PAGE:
If faced with an ambush or stakeout interview, stay patient and friendly. Don’t conduct the interview unprepared, but don’t take too long.  These are some other ways you don’t want to respond!

  • Don’t get physical. Hitting a reporter or even using a hand to cover the camera lens can make for dramatic footage. Some reporters might even provoke in the hopes that someone will respond in this manner! All this behavior does is make a person look guilty.
  • Don’t pull a “Walk N Talk” (briskly walking away while saying – or shouting, “No comment.” This also makes a person look guilty. Although better, you’ll also look guilty if you stop to say something, but it is possible to refuse tactfully and respectfully to do an interview.

The best course of action is to make an appointment for the interview. This demonstrates a willingness to talk but still gives ample time to prepare. If that doesn’t seem practical, express a willingness to go on-camera but only after an opportunity to speak with the reporter off-camera to d learn more about the information they’re looking for. Then take a minute or two to gather thoughts, confirm the message that needs to be conveyed, and conduct the interview.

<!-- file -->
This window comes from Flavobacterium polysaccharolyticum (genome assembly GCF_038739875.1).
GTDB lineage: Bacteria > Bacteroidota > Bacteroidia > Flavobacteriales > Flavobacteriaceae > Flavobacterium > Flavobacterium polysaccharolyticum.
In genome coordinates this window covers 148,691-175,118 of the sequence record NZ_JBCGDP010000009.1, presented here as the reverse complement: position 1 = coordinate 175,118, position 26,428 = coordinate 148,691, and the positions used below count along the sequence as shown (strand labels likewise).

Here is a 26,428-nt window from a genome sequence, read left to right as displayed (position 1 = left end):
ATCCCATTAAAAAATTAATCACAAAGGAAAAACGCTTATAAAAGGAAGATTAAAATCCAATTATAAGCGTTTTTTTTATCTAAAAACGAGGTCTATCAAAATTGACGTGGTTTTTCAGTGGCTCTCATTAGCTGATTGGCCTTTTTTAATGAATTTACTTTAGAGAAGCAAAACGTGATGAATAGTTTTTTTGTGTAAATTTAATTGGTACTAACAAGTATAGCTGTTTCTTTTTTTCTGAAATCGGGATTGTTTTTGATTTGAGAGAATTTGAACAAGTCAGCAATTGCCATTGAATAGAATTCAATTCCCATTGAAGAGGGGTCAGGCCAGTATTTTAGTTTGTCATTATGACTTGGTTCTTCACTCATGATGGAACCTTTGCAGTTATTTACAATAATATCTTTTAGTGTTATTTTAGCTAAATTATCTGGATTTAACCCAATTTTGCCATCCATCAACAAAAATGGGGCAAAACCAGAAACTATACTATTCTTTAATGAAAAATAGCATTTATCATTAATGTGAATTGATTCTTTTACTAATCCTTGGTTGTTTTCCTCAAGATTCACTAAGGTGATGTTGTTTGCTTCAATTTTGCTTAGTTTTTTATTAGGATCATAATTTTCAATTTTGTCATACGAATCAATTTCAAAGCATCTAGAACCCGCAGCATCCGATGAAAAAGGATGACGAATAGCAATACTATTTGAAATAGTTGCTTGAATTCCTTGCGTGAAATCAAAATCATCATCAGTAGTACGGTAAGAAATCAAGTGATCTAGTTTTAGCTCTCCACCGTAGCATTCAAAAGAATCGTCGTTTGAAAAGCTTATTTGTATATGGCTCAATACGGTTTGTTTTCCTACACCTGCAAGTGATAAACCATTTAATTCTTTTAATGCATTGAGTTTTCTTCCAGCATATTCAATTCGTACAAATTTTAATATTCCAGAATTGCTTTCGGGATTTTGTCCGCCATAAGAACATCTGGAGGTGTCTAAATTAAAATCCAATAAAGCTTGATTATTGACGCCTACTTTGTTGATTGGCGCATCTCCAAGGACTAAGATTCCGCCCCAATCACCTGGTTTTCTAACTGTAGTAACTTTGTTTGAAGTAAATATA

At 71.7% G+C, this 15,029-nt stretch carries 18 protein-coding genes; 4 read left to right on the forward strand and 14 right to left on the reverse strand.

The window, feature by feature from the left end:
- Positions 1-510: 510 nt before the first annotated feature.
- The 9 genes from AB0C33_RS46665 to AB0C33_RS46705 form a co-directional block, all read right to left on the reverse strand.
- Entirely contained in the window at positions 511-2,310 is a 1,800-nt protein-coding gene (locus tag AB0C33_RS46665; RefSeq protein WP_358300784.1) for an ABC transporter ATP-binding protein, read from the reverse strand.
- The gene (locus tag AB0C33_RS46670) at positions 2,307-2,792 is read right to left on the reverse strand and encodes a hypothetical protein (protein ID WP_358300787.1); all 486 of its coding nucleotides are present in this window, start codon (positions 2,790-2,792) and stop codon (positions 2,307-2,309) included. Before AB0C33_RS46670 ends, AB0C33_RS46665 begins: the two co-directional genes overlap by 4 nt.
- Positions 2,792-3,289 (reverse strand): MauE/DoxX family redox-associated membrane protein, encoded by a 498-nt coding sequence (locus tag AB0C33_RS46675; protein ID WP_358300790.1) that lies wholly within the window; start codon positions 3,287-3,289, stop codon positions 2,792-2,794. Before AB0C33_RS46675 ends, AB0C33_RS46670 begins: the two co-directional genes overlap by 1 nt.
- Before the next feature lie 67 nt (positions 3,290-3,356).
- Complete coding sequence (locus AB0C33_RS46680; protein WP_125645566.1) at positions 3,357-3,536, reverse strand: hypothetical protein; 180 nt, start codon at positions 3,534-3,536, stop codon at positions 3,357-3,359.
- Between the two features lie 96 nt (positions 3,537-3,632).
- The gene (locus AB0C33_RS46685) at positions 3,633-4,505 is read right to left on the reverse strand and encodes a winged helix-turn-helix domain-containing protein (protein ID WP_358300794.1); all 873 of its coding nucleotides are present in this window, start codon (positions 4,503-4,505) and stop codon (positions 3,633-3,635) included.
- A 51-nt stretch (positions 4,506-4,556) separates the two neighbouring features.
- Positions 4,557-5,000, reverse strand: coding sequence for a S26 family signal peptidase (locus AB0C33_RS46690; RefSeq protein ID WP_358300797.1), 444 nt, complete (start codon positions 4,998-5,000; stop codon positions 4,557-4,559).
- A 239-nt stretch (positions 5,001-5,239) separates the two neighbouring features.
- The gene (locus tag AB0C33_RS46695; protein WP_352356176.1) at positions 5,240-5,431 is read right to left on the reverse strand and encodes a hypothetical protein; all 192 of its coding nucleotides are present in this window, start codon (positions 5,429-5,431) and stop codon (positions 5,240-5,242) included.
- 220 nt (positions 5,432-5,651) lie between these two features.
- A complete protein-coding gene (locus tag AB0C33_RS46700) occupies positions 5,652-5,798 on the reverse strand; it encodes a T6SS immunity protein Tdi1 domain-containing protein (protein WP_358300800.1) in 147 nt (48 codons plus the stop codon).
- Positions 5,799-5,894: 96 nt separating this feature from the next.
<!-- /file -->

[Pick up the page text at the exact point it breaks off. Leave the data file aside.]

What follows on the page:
When a person maintains composure and stays ‘on message’, even to answer just a couple questions, the image seen will be professional and less like someone has there is something to hide. If a ‘friendly interview’ isn’t possible, it is still possible to turn an unfriendly interview into a less unfriendly one. If you’re a spokesperson, you might want to acknowledge that ongoing media training may be necessary to guarantee you’ll nail the interview!

Chris KubanChris Kuban started Chemistry PR and Multimedia with a vision to effectively formulate corporate and non-profit brands across the country. He is an expert in Media Relations, Event Management and video production. Working with a team of local and national suppliers, vendors, employees, and consultants has allowed him to coordinate more than 246 national events that help deliver the ROI his clients seek. Follow him on Twitter or connect with him on LinkedIn. Chris is proud that his firm is ranked one of the Best St. Louis Public Relations Firms in the region.